When removing administrative rights from end users, it’s important to ensure that there are no easy paths by which a user (or malware running as the user) can gain administrative rights. For example, don’t relax default permissions on system resources such as files, folders and registry keys, and don’t grant users any “admin-equivalent” privileges such as the Backup, Restore, Debug, or Load Driver privileges. On Windows XP, don’t put end users in the Power Users group. And always be on the lookout for and patch Elevation-of-Privilege (EoP) bugs in desktop management, anti-malware, firewall and other products. These EoP paths will be exploited by end users and by malware, defeating the purpose of removing admin rights and losing all the benefits of doing so.

I recently became aware of another setting that gives the end user admin-equivalent control over the computer. It’s a Group Policy setting for Windows Installer that, if enabled, runs any Windows Installer Package (.msi file) that the user launches under the all-powerful Local System account. The idea behind this setting is to allow users to install applications that they need, without directly granting the user administrative rights. However, it makes no distinction between a management-approved, digitally-signed installer of a business-critical application from a trusted publisher, and an unsigned MSI wrapper around a malicious script. That’s a real problem. Anybody can create an MSI – it doesn’t take deep knowledge, expensive developer tools or admin rights. In an environment with this setting, any user who wants admin rights can get them, and any malware that runs can silently take over the whole system.

This is a setting that appears to have managed somehow to fly under the radar of all of us security experts since its introduction in Windows 2000. Has it been exploited for evil purposes? That’s hard to know. Hopefully now that attention is drawn to it, we can close this hole before it is exploited by explicitly disabling the policy setting.

How easy is it? Well, if a picture is worth a thousand words, here’s an eight-thousand word essay.

Here’s a Windows 7 computer. I’m logged on as Toby, a Standard User. As you can see in the screenshot, the only members of the Administrators group are Abby and Administrator.

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This computer has the AlwaysInstallElevated policy applied. It’s in both Computer Configuration and User Configuration, Windows Components \ Windows Installer, “Always install with elevated privileges”. It needs to be set in both Computer Configuration and User Configuration, and on this computer it is.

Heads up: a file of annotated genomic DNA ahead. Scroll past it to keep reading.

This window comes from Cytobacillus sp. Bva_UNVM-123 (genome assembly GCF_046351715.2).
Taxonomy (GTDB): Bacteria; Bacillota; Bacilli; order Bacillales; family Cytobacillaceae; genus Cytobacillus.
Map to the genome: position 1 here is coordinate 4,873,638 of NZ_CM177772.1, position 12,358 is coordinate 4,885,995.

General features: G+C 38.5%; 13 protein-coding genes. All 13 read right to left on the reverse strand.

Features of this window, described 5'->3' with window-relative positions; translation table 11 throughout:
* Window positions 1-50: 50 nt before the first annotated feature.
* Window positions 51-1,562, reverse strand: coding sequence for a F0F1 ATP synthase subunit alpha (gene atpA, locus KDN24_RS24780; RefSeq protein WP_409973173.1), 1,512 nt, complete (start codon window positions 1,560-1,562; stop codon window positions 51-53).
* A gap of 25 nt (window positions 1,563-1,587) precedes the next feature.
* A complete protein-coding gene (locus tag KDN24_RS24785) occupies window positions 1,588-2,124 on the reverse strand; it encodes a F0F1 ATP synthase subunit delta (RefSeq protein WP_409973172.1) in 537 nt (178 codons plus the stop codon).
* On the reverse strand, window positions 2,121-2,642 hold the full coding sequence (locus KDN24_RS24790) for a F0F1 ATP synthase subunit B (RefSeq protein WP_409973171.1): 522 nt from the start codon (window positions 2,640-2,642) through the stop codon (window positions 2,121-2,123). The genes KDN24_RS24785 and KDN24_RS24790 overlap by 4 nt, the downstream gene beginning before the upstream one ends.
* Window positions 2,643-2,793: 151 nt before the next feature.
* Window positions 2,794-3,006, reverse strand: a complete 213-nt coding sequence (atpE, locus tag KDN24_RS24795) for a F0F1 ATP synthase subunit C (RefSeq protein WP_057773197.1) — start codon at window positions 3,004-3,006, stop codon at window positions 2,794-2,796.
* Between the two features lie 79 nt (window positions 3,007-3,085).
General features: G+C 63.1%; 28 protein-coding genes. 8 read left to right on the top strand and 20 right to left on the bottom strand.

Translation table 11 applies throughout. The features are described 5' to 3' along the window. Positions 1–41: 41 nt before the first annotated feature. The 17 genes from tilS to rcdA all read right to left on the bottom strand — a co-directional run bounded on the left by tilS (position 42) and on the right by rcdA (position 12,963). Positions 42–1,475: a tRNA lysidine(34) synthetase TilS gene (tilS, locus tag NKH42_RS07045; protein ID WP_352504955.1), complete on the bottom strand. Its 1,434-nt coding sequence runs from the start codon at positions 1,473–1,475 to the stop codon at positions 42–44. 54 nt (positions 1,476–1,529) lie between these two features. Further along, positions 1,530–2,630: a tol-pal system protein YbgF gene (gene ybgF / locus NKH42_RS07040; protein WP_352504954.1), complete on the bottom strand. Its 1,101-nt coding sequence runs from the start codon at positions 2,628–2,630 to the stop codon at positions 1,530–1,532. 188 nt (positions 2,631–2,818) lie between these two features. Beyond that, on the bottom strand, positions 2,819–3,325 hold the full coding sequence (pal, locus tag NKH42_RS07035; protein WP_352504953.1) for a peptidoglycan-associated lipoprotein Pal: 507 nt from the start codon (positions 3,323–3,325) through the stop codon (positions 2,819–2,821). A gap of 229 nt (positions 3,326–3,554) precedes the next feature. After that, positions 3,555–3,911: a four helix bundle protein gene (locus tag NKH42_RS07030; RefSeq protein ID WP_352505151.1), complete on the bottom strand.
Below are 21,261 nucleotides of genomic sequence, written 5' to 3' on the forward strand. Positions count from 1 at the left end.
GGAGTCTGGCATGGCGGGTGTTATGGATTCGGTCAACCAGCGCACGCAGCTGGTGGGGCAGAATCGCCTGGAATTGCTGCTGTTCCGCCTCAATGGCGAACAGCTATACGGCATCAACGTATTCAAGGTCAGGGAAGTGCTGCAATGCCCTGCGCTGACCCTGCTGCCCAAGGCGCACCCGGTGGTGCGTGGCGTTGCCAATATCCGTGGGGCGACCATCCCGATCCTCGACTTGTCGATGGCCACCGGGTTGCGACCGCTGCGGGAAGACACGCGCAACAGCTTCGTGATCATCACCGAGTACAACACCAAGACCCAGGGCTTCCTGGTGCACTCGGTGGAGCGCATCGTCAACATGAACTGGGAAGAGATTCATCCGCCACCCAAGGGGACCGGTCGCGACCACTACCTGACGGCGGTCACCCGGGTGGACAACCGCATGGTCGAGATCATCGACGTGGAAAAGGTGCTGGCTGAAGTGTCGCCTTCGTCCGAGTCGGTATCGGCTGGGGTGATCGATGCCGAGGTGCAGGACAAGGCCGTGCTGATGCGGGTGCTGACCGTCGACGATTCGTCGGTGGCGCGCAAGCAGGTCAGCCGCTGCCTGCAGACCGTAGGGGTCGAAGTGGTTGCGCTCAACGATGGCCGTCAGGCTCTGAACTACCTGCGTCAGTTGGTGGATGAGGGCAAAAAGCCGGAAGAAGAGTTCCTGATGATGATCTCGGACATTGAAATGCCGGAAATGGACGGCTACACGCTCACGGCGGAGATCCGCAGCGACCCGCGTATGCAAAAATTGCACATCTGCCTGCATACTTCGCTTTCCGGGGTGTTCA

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In a few minutes I built an MSI file called “AlwaysInstallElevatedTakeover.msi” containing the following script which will run as a custom action. (Yes, I like vi as a text editor. Too many brain cells committed to memorizing its commands to give it up.) This script prompts the user to enter a new user name and password, defaulting to “NewAdmin” and “Pass@word1”. It then creates a new local account with that user name and password and adds that new user to the Administrators group. It then opens a new Command Prompt with custom colors, lists the new membership of Administrators, and then awaits further instructions.

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Here’s the MSI on my desktop, ready to go.

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I run the installer, and after a moment it prompts me for a user account name. I use the default.

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I also go with the default for the password.

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And here’s the Command Prompt, running as Local System. It shows me that the membership of Administrators now includes the NewAdmin account!

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And what the heck – as long as I have a Command Prompt with System privileges, I’ll add my Toby account to the Administrators group too, which will take effect the next time I log on. And I also have that NewAdmin/Pass@word1 account at my disposal.

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Bottom line:  in 2011, "AlwaysInstallElevated" is not how you want to do enterprise software deployment.